Following are a few tidbits from my interview with Graham. And yes, he said it was OK if I called him Graham. And, no, I didn't mind one bit when he called me Renee. (Sigh)
American-Statesman: Although you and Julia Child have very different styles of cooking, I understand that both of you were `discovered' while demonstrating the art of omelette making. In 1962 Child's demonstration of how to make an omelet on a Boston PBS station's book review program caught the attention of a producer and led to her first cooking show. And a couple of years earlier, in 1960, while you were working as a caterer in the New Zealand Air Force, you were ordered by your superiors to cook an omelet on television. Would you please elaborate?
Graham Kerr: I had never heard that about Julia, but I'm thrilled to hear that. And I can give you complete assurance about my side. It was … the first week of television in (New Zealand). There was only one television station in Auckland, and that station only aired 2 hours a day. I certainly didn't want to go on. I had been doing radio programs about food. What happened was this: The physical training instructor was asked to go on and do some exercises. But then he sprained his ankle. So I was ordered to go on in his place, and I said no. But they said you can't say no because you're a serving member of the Air Force. So I went on and I made an omelet on a little silver flambe lamp with my little copper pan and the whole bit. And it was written up as the best live show to date. But there were only 15 television sets in the whole country.
Quite a lot has been made of the frequent wine sipping and slurping on `The Galloping Gourmet.' Were you really getting a buzz during those shows?
The only time I have ever been under the influence of alcohol, which I think is the way to describe it, was when I had three brandies in a row when our first daughter was born. I actually went out with a policemen - who got in touch with me on Facebook not too long ago and said, "Do you remember me? We went out together after our kids were born." But on the program, (drinking) was a tool by which I went to commercial breaks for the BBC. But here they didn't have any commercial breaks, so I would say "it's time for a short slurp," pick the glass up, and then they (the BBC) would cut on that. And then I would put the glass down quite firmly and then they would cut back at that point. So it was a seamless edit. I would actually take a sip, but I don't think I would have had any more than a half a glass of wine for three programs, which were done back to back. And when you think about all I had to remember for one evening - at least 80-90 ingredients, which I always mentioned, and all the sequences, and stories and movements that I had to do, and you cannot do that under the influence of alcohol. And frankly, people thought I was about two parts gone, which is what they also thought about Dean Martin, who used to drink iced tea on his shows.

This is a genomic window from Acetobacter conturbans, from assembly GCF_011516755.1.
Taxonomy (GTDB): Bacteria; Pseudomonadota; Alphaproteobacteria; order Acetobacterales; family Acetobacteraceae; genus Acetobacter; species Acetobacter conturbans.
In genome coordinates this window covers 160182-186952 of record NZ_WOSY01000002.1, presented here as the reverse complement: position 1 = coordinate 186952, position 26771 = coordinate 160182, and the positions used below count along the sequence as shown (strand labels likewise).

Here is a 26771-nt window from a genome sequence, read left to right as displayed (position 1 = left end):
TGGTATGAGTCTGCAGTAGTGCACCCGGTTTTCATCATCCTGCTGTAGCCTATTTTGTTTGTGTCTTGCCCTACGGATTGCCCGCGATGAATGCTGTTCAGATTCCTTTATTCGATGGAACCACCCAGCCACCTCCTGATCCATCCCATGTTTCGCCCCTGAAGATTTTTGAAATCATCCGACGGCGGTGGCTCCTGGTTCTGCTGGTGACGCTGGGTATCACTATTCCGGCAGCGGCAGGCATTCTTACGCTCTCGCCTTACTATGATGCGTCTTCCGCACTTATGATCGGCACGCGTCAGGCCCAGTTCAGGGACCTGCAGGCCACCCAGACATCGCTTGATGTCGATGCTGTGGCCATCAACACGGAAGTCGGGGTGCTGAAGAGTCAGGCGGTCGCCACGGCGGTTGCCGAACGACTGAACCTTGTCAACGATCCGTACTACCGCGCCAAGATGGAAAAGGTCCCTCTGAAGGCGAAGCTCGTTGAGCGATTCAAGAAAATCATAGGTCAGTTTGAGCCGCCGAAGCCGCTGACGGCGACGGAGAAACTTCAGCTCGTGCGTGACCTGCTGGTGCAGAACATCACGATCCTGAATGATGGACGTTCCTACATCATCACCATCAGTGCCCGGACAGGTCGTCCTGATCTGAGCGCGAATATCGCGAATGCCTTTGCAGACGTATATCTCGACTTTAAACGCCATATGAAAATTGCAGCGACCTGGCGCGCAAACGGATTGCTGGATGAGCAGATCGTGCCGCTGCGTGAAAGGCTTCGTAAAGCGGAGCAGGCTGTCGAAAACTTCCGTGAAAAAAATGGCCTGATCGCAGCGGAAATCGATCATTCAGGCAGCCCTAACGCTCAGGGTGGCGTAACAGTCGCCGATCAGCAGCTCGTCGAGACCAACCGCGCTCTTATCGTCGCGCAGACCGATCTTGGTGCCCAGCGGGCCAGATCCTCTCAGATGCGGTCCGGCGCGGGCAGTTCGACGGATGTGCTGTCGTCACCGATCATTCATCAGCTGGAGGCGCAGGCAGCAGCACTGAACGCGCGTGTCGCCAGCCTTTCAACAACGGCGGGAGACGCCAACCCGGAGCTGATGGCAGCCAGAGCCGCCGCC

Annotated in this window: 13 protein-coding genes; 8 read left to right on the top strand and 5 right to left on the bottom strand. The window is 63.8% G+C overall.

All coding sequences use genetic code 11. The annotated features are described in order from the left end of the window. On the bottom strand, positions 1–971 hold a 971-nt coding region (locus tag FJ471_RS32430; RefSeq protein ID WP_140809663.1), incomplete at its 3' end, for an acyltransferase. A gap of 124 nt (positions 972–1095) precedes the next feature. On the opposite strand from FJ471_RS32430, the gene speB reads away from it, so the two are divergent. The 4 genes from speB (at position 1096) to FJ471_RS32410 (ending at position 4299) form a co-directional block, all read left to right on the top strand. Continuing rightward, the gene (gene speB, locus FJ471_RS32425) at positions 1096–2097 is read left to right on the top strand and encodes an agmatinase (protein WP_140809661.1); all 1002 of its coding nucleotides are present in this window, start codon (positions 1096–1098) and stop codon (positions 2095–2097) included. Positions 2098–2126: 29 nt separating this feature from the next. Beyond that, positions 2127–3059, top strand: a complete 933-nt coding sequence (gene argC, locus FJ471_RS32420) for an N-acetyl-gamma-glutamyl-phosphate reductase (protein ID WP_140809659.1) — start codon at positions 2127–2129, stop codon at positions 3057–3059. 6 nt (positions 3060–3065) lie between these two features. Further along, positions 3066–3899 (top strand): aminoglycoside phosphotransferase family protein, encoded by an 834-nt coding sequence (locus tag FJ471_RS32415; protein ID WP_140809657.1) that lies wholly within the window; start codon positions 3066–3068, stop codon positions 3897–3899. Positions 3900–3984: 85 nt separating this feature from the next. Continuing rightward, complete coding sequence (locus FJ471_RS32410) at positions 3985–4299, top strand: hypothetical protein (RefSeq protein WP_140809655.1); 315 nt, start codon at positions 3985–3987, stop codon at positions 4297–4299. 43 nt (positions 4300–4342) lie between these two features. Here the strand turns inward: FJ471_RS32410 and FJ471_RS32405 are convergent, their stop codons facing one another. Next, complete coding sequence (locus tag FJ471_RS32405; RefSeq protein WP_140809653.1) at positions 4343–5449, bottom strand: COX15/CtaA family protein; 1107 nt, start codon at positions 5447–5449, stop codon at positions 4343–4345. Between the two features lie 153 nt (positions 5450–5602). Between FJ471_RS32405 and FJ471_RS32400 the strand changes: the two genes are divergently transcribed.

You and Treena (barely) survived a car accident in the early '70s, which put an end to `The Galloping Gourmet.' By the mid-'80s, after Treena had a heart attack and a stroke, you were back on television with a mission to create recipes that minimized health risks while maximizing flavor. Your new book, `Growing at the Speed of Life' is reminiscent of your earlier `minimax' cookbooks, but with an added focus on homegrown vegetables. What did growing your first vegetable garden teach you?